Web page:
Large brains allow humans to master motor skills
By the time that humans are learning to tie their shoelaces, many other primate species already have offspring of their own. A new study from the University of Zurich has investigated why it takes much longer for humans to learn fine motor skills compared to other primates.
A team led by evolutionary biologist Sandra Heldstab observed 36 different primate species over a period of more than seven years. The researchers studied 128 young animals in 13 European zoos from birth until they reached adult-level dexterity.
The experts were surprised to discover that all of the species learned complex skills in exactly the same order.
“Our results show that the neural development follows extremely rigid patterns – even in primate species that differ greatly in other respects,” said Heldstab.
On the other hand, there were some notable variations in the specific fine motor skills of adults among the different primate species. Animals with large brains like gorillas and chimpanzees can solve much more complex tasks using their hands than primates with small brains like lemurs.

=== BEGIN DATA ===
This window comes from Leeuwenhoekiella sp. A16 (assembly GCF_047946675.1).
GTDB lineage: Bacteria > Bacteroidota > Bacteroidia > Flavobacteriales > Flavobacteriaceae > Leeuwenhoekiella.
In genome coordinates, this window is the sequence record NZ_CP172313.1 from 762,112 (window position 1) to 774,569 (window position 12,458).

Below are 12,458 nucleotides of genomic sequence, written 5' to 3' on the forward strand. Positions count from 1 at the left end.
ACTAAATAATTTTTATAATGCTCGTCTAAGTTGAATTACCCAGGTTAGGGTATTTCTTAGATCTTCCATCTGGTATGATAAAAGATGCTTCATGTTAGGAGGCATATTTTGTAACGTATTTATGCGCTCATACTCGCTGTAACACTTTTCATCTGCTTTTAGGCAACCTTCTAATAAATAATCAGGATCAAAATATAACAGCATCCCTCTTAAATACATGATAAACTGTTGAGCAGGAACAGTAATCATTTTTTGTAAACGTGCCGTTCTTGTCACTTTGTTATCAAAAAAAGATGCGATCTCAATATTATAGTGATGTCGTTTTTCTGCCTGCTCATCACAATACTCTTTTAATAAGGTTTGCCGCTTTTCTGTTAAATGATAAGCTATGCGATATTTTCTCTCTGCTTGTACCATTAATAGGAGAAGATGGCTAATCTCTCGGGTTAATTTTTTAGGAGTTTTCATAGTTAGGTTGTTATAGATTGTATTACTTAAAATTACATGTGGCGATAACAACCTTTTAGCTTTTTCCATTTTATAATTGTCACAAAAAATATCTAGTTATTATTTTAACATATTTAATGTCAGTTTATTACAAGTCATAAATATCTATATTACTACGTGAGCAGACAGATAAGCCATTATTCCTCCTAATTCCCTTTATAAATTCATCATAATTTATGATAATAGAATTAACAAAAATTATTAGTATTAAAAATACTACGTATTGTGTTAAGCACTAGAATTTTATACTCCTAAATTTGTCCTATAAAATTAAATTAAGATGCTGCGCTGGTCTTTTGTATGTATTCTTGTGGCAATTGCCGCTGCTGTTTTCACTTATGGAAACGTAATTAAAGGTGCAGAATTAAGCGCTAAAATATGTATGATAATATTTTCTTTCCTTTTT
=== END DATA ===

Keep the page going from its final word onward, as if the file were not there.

“It is no coincidence that we humans are so good at using our hands and using tools, our large brains made it possible. A big brain equals great dexterity,” said Heldstab.
But dexterity comes at a cost. For example, human infants take a long time to learn even the simplest hand and finger movements.
“It’s not just because we are learning more complex skills than lemurs or callitrichids, for example. It’s mainly because we do not begin learning these skills until much later,” said Heldstab. The researchers theorize that the larger brains of humans are less well developed at birth.
“Our study shows once again that in the course of evolution, only mammals that live a long time and have enough time to learn were able to develop a large brain and complex fine motor skills including the ability to use tools,” said Heldstab.
“This makes it clear why so few species could follow our path and why humans could become the most technologically accomplished organism on this planet.”
The study is published in the journal Science Advances.
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